Next, take a trip to the financial aid office at your college and find the 'scholarships and/or grants' book and research it, just as you did with the same search terms you utilized, making note of any that seem applicable to you. Even if you are searching for emergency or art project assistance, don't assume that your local college or university financial aid office cannot help!

Go to local university or college libraries that have access to subscribed grant search engines (Foundation Center, Guidestar). You might want to call them first to make sure they have access to such services, as these grant search engines have a price to them! If they have the service, type in the search terms from Step 2 and read every foundation that comes up to see if they fit your need.

Step 4: Sort What You Have Found and Pick Ten

Sort through all the grants or scholarships you have found, picking the ten best fits for your situation. If a grant or scholarship is renewable, that is, if it can be used over multiple years or if it can be reapplied for multiple years, put that on the top of your pile, after all, it's less work for YOU! As a precaution, take the final ten and run the names of the foundations through Guidestar (this you CAN do at home, as a FREE SUBSCRIBER) and look at the 990 tax forms they filed from the previous year. Does the foundation give away that much money? How many scholarships or grants did they award? If the amount or number is very small, chances are, you'll have less chance of getting a grant from them than other, more generous foundations! You might want to reconsider your choices.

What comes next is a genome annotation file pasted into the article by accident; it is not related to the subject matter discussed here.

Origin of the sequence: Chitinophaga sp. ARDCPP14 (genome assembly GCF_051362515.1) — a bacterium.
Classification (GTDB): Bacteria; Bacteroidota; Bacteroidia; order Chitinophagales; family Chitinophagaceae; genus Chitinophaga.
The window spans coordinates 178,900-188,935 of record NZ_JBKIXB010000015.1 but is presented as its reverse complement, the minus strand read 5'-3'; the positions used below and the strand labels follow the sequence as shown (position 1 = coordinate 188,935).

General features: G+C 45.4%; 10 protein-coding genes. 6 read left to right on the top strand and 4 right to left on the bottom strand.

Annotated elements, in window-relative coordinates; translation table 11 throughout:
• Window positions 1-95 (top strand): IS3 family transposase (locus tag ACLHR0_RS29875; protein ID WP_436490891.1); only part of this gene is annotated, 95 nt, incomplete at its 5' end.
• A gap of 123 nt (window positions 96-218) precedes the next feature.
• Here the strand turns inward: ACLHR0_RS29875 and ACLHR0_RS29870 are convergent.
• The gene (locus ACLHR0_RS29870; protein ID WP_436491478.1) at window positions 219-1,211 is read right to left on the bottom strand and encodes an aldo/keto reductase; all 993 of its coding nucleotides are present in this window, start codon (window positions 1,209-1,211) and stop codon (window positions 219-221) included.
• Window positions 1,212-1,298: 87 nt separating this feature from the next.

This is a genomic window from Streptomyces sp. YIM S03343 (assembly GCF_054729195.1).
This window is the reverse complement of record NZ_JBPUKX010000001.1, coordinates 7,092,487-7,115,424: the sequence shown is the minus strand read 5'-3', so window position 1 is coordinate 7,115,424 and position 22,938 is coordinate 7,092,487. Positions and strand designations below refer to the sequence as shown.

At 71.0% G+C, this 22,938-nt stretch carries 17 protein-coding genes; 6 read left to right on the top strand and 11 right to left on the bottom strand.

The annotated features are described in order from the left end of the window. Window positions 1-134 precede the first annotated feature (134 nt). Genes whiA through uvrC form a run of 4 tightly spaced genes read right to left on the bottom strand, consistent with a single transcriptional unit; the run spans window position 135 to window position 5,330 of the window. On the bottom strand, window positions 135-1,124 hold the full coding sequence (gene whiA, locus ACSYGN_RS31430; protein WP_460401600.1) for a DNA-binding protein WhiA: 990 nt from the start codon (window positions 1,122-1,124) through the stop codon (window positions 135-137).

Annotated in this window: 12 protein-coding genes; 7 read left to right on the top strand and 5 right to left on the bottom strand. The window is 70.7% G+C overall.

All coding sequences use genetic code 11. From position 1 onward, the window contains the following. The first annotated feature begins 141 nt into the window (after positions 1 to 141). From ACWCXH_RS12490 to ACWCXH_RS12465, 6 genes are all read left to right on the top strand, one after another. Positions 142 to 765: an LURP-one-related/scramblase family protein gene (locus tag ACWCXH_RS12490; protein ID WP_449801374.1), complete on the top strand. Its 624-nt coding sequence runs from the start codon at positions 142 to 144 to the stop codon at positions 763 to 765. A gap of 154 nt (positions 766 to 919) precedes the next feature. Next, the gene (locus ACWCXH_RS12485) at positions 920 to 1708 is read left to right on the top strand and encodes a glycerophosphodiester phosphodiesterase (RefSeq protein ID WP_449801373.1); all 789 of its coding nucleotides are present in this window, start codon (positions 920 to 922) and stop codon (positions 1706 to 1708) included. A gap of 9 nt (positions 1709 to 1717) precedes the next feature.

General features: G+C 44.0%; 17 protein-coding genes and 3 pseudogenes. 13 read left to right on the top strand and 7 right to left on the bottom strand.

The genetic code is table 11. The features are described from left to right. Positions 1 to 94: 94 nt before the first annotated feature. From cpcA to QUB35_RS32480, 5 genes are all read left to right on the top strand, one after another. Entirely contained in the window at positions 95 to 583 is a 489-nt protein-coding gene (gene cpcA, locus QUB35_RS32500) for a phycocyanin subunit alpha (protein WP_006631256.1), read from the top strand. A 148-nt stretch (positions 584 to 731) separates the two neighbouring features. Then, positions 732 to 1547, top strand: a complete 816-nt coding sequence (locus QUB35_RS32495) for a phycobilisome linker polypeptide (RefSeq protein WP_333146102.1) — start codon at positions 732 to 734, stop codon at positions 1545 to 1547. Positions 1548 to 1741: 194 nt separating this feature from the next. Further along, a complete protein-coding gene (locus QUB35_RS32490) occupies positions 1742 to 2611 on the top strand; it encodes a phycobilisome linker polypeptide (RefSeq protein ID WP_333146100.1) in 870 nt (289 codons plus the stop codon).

Step 5: Apply and Wait

Read each application carefully and apply. If they want 10 copies of your resume, give it to them. Transcripts? Include it in your application packet. Remember, the people you are applying to may be getting hundreds of applications...and you don't want to make it any easier to reject yours by not following their instructions! Make a calendar for yourself noting: The due dates of the grants you're applying for, the day you submitted your application, the day that a decision will be made (and if the foundation you're applying to is not specific about that, by all means, contact them and ASK!) and any letters you recieve informing you of a rejection or an award. That way you will be able to track your success in getting what you need when you need it.

Torch's Tips

  • If you live in a wide area (like a county or state) where a natural disaster occurred, contact FEMA for a grant! FEMA will set up centers where people can apply for natural disaster relief, and emergency grants are part of the assistance! Apply!
  • When making up your search terms, don't go too broad or too narrow. "Grants for college" might be a tad too expansive. "Grants for gay black men who have relatives in the Eagles" will be too precise to be of value.